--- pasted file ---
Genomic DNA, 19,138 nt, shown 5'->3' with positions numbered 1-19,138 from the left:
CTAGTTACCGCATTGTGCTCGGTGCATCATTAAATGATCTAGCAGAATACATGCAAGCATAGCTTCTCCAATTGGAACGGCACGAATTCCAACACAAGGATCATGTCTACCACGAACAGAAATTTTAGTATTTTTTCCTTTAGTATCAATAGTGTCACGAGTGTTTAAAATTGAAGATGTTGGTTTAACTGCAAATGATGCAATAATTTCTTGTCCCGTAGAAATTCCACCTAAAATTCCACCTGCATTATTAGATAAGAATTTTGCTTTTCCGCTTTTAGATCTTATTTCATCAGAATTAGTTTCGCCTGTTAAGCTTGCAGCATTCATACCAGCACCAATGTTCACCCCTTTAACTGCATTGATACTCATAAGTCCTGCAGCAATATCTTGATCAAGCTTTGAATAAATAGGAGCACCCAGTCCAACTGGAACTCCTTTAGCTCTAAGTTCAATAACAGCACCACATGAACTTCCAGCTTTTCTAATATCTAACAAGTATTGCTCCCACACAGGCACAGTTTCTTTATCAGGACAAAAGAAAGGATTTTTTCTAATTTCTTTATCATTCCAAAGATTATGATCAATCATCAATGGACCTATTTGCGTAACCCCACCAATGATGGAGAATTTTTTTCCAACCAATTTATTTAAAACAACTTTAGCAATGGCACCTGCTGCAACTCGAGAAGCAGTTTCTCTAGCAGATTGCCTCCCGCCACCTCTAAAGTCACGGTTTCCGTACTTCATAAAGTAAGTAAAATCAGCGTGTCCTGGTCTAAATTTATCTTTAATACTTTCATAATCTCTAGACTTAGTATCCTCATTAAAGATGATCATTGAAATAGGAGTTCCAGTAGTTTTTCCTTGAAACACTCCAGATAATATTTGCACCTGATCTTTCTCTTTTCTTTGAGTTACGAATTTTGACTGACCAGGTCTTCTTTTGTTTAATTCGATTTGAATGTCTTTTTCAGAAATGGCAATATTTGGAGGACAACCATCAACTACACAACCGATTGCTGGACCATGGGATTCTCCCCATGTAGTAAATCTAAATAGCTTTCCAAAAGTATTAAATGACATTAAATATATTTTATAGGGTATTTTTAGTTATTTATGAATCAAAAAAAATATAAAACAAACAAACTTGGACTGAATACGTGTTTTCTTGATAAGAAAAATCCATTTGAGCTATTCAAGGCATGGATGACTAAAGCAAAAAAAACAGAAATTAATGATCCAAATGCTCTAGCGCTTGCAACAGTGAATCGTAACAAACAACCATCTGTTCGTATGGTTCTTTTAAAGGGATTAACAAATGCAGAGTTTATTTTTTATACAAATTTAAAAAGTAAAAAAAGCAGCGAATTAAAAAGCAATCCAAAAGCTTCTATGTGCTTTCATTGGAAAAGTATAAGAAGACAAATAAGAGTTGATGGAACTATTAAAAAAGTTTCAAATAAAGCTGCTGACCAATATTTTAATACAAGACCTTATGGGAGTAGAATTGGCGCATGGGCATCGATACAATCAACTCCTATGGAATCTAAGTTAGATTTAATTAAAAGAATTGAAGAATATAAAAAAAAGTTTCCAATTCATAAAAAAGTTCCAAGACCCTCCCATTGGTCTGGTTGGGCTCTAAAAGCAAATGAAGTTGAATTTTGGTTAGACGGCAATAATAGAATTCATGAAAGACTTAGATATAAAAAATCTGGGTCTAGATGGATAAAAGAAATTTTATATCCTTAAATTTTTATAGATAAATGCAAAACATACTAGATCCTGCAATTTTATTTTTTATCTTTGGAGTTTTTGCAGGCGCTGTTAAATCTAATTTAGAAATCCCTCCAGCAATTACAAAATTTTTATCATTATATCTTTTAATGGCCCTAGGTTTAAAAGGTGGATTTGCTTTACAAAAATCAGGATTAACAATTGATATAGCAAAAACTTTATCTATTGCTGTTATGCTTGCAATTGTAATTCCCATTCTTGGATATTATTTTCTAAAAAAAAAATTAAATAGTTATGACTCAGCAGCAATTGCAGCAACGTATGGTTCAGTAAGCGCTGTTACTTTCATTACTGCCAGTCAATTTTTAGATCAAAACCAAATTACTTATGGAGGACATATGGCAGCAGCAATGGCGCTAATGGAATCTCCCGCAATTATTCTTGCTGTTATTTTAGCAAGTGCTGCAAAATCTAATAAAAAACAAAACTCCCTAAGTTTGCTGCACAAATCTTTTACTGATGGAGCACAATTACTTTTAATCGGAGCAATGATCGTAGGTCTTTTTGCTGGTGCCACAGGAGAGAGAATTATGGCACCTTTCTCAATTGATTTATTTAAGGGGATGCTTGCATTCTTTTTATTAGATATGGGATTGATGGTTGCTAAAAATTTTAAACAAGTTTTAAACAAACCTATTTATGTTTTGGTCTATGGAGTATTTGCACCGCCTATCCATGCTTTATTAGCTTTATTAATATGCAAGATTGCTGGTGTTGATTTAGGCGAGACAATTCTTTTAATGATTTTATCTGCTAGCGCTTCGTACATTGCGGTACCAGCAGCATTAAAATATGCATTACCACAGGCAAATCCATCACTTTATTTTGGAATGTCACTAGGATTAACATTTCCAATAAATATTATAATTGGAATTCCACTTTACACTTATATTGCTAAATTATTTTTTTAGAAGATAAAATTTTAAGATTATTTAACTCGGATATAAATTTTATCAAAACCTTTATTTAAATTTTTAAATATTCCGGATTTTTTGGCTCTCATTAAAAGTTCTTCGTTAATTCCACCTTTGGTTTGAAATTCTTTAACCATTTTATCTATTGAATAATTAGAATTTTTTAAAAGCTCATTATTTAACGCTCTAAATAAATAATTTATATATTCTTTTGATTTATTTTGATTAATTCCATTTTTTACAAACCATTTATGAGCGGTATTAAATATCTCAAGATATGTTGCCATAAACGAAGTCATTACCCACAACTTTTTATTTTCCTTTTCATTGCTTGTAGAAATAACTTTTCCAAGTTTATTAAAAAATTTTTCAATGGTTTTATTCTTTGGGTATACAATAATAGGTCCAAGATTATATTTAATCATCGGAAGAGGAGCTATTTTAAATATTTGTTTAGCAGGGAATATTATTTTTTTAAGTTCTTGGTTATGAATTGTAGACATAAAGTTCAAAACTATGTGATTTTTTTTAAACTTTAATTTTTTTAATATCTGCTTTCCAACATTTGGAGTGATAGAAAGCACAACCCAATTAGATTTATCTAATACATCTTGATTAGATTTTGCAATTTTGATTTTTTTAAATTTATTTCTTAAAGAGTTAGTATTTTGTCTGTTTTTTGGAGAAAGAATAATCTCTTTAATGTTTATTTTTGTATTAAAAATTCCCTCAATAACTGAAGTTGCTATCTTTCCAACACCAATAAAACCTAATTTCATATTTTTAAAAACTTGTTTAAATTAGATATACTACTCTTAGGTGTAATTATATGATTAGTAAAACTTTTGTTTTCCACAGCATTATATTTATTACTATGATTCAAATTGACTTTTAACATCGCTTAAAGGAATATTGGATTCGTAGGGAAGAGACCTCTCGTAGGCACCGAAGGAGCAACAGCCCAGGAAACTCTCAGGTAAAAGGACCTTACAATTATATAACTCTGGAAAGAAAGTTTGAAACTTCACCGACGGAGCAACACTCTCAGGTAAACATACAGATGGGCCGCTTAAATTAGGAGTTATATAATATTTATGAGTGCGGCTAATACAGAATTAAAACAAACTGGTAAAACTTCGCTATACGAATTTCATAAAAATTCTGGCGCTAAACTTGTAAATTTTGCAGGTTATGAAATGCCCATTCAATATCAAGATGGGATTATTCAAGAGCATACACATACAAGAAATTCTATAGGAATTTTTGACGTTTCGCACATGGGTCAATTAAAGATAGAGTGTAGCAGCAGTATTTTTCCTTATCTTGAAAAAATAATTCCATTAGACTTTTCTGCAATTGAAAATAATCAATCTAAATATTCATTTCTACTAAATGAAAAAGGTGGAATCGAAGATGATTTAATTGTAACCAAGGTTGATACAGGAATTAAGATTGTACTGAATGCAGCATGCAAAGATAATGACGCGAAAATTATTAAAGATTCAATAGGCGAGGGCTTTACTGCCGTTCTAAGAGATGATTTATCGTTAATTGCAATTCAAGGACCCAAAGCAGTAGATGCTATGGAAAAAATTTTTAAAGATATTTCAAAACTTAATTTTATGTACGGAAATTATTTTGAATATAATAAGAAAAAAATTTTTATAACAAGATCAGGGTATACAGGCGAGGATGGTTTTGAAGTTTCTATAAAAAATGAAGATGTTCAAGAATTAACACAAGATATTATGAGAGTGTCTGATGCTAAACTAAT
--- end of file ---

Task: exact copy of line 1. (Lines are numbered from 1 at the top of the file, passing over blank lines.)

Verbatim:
Genomic DNA, 19,138 nt, shown 5'->3' with positions numbered 1-19,138 from the left: